Forest Certification to Help Ensure the Sustainable Use of Southern Mediterranean Forests

Desertification is one of the major environmental problems faced by Maghreb. The sustainable use of forests in these countries would help to mitigate and adapt to this global change.

This is why MENFRI, the Mediterranean Network of Forestry Research and Innovation, gathered together forestry experts in Barcelona this summer to discuss opportunities and challenges brought by innovative solutions such as forest certification in the Mediterranean region.

“If in the northern Mediterranean PEFC certification is well developed, it’s not the case in the south,” explained Sarah Price, Head of Projects and Development at PEFC International, who travelled out to Spain to take part in the meeting. “The MENFRI project is therefore a great opportunity to discuss how forest certification could help Mediterranean forests and their products to be better valued.”

In Morocco, 80% of the lands are at high risk of desertification. To face this challenge, Morocco has made significant effort to address land degradation. However, forest management remains an important issue for the country. Indeed, in Morocco as well as in Tunisia, forests are of public ownership and inhabitants can use its resources for their own needs. Unfortunately, this legal framework led to abuses and to desertification due to a lack of awareness regarding the value of the forest and its products and the need to exploit it sustainably.

“PEFC certification improves the product’s selling capacity. But local products can also add a label of origin to reinforce the local consumption,” explained Antonio Brunori, Secretary General of PEFC Italia.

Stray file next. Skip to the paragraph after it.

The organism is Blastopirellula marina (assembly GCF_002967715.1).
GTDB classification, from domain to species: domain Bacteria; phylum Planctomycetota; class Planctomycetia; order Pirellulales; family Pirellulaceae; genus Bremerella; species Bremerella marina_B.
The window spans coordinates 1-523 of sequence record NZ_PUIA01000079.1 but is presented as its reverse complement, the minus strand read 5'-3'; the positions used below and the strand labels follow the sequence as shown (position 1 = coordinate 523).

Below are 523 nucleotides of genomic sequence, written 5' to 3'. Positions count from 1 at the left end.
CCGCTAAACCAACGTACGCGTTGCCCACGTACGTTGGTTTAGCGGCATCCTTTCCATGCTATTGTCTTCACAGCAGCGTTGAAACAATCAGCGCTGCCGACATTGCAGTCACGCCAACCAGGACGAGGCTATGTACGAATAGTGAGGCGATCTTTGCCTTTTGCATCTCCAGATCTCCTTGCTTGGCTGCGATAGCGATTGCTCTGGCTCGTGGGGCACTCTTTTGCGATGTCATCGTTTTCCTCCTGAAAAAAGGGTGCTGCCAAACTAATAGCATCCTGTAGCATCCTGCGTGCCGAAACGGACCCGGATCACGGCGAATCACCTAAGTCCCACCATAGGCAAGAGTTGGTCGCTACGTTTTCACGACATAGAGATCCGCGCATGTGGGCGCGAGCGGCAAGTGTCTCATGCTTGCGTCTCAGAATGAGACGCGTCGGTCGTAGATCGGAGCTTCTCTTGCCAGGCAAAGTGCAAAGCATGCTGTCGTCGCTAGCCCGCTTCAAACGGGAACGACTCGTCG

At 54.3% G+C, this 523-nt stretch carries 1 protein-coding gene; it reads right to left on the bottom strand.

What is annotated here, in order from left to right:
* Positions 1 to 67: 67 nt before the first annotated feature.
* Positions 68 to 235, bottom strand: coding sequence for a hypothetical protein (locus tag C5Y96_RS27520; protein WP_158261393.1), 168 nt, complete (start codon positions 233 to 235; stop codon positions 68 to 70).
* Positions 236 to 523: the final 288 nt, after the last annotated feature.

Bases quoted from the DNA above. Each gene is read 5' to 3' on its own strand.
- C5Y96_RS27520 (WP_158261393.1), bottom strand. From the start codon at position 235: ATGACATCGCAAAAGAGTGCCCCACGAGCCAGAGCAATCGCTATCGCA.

Being able to identify a certified product issued from a Mediterranean forest as environmentally friendly and socially fair is key in the development of a market for Mediterranean forest products. The development of such a market would favor growth in the Mediterranean by attracting investors, and therefore increasing the interest of local stakeholders in using their source of income in a sustainable way.

PEFC endorses national forest certification systems, therefore, national administrations have to develop national standards for a sustainable forest use. While Morocco is reviewing its legislation to support public-private partnerships for forest management, Tunisia still has to launch this legislation reform to allow actual pilot projects already in place to become the rule on the territory. “Certification will not be a solution to this urgent need for legislative reform,” warned Abdhelamid Khaldi, from the National Research Institute of Rural Engineering, Water and Forests in Tunisia.

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